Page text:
N. T. Wright’s The Day the Revolution Began, Romans Reconsidered, Part 68B (the Spirit has set you free, Part 2)


N. T. “Tom” Wright has just released another paradigm-shifting book suggesting a new, more scriptural way of understanding the atonement, The Day the Revolution Began: Reconsidering the Meaning of Jesus’s Crucifixion. Wright delves deeply into how the crucifixion and resurrection of Jesus accomplish our salvation.

The law of the Spirit of life

The emphasis in the prophets is on what God will do, not what we do in response to God’s commands. God will write his laws on our hearts. God will transform our hearts. And to a degree, this tells us the content of the Law of the Spirit of Life. I mean, Rom 5:5 is explicit that the love of God will be written on our hearts. Rom 12 tells us to use our spiritual gifts in God’s service and then gives ethical instructions all based on “love one another.” Rom 13 tells that the only commandments there are are “love one another” and “love your neighbor.”

(Rom. 13:8-10 ESV)  8 Owe no one anything, except to love each other, for the one who loves another has fulfilled the law.  9 For the commandments, “You shall not commit adultery, You shall not murder, You shall not steal, You shall not covet,” and any other commandment, are summed up in this word: “You shall love your neighbor as yourself.”  10 Love does no wrong to a neighbor; therefore love is the fulfilling of the law.

This, of course, fulfills —

(Deut. 10:16-19 ESV)  16 Circumcise therefore the foreskin of your heart, and be no longer stubborn.  17 For the LORD your God is God of gods and Lord of lords, the great, the mighty, and the awesome God, who is not partial and takes no bribe.  18 He executes justice for the fatherless and the widow, and loves the sojourner, giving him food and clothing.  19 Love the sojourner, therefore, for you were sojourners in the land of Egypt. 

Paul finds the heart of the Torah in the love of our neighbors. Unless Paul expected his readers in Rome to obtain a copy of Ephesians or Colossians (which were not yet written), how did his readers know to sing a cappella? And to damn those who use an instrument? Did God write “Sing a cappella only” on their hearts? I rather doubt it.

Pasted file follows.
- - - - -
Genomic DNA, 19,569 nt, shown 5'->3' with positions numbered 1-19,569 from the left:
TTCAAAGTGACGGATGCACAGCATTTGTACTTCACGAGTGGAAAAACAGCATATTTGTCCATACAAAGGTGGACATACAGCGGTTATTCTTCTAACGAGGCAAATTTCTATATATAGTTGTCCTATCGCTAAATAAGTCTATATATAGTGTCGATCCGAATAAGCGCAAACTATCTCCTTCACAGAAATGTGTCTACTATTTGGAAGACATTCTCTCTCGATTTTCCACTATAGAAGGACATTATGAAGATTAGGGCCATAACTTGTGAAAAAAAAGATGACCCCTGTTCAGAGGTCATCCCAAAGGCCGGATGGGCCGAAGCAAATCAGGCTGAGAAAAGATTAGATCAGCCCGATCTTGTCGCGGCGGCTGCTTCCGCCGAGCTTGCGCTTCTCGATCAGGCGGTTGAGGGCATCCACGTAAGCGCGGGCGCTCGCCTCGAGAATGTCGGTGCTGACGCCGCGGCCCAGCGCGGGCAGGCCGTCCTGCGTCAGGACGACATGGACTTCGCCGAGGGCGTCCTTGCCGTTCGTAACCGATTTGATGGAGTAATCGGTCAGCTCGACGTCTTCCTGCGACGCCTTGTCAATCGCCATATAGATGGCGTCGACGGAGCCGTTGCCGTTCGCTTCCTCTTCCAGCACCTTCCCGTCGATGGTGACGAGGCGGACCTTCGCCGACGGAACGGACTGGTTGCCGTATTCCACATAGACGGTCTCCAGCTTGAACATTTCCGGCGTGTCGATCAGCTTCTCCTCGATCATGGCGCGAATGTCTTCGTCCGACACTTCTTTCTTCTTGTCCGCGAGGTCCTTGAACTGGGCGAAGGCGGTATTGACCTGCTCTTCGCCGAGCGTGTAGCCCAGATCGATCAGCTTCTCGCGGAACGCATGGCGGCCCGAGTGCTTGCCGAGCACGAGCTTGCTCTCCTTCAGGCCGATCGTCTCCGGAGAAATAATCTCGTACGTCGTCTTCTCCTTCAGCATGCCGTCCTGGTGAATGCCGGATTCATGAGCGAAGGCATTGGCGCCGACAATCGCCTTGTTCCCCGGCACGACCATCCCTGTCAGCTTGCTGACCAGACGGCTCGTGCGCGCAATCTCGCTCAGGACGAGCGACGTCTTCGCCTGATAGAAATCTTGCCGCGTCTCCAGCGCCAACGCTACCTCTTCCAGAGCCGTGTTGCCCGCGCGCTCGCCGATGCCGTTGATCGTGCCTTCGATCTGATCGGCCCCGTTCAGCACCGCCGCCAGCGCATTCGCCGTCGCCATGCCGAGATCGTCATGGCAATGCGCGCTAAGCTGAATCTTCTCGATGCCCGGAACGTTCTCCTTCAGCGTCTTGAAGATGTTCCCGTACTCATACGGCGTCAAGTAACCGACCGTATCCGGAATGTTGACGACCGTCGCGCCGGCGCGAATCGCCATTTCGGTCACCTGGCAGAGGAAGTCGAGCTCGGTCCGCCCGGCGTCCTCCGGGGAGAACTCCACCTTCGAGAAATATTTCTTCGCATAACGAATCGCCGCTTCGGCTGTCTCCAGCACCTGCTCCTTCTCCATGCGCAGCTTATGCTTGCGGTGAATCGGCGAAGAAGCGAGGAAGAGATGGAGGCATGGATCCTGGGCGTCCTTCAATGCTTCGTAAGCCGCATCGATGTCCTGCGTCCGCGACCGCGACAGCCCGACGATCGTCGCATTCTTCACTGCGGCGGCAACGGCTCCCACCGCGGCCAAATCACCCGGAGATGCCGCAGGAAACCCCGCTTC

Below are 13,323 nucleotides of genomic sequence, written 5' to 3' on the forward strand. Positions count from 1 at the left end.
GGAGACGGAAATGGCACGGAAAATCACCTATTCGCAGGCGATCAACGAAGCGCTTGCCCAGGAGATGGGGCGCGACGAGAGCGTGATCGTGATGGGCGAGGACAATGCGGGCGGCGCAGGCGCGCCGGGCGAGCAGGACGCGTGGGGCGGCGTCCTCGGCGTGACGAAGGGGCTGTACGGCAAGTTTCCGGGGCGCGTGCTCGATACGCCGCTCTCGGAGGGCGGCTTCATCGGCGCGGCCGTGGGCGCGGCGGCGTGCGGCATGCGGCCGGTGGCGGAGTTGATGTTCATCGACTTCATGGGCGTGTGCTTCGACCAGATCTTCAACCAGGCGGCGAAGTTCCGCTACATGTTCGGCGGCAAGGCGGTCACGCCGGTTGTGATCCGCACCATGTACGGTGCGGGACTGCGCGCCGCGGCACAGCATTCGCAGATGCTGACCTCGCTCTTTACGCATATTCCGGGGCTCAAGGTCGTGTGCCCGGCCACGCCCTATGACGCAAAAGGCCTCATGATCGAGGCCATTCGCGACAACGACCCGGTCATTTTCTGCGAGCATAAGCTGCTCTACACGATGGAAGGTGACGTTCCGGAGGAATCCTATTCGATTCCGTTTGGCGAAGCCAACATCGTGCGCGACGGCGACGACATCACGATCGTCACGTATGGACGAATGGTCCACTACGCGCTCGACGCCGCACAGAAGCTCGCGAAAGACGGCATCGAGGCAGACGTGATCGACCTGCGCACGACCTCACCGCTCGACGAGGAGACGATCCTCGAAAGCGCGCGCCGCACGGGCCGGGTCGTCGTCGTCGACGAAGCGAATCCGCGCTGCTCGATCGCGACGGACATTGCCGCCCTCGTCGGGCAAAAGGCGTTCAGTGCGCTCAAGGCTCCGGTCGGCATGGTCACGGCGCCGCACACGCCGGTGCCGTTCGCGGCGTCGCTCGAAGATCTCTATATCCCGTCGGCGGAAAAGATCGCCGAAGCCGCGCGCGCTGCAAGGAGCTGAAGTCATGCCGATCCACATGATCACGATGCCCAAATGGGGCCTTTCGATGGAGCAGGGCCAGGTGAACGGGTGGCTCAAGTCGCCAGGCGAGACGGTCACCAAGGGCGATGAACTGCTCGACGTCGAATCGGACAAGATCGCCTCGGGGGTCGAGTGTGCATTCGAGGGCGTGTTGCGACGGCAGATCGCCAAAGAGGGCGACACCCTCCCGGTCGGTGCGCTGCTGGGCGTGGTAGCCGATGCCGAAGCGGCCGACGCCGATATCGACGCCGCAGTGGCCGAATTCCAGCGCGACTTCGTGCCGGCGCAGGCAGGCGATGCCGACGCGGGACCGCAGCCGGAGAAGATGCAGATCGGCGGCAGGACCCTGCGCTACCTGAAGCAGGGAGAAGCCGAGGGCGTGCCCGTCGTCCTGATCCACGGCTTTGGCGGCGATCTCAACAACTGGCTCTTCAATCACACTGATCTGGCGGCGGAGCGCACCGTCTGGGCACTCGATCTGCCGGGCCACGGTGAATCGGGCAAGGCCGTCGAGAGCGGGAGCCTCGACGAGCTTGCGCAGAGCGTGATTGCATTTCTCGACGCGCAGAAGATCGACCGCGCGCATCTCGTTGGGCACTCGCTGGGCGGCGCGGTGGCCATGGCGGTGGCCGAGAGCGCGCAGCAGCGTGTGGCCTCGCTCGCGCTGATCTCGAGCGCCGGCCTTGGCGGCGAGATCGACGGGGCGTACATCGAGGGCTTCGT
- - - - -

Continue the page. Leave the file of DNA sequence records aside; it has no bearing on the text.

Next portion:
But God does write “Love God” and “love your neighbor” on our hearts — even today? There’s no missing that point. I mean, we can see it happening in our brothers and sisters in Christ. And we can see in some of our brothers and sisters how very little influence the Spirit has on them as they are consumed with self-help Christianity — denying that God serves any role other than to pronounce commands and judge how well we performed them. It’s sad.

Back to chapter 2

All this takes us back to —

(Rom. 2:6-16 ESV)  6 He will render to each one according to his works:  7 to those who by patience in well-doing seek for glory and honor and immortality, he will give eternal life;  8 but for those who are self-seeking and do not obey the truth, but obey unrighteousness, there will be wrath and fury.  9 There will be tribulation and distress for every human being who does evil, the Jew first and also the Greek,  10 but glory and honor and peace for everyone who does good, the Jew first and also the Greek.  11 For God shows no partiality.  12 For all who have sinned without the law will also perish without the law, and all who have sinned under the law will be judged by the law.  13 For it is not the hearers of the law who are righteous before God, but the doers of the law who will be justified.  14 For when Gentiles, who do not have the law, by nature do what the law requires, they are a law to themselves, even though they do not have the law.  

Up to this point, Paul seems to be saying that God will judge us based on our works, not faith in Jesus, and not receipt of the Spirit. How can that be?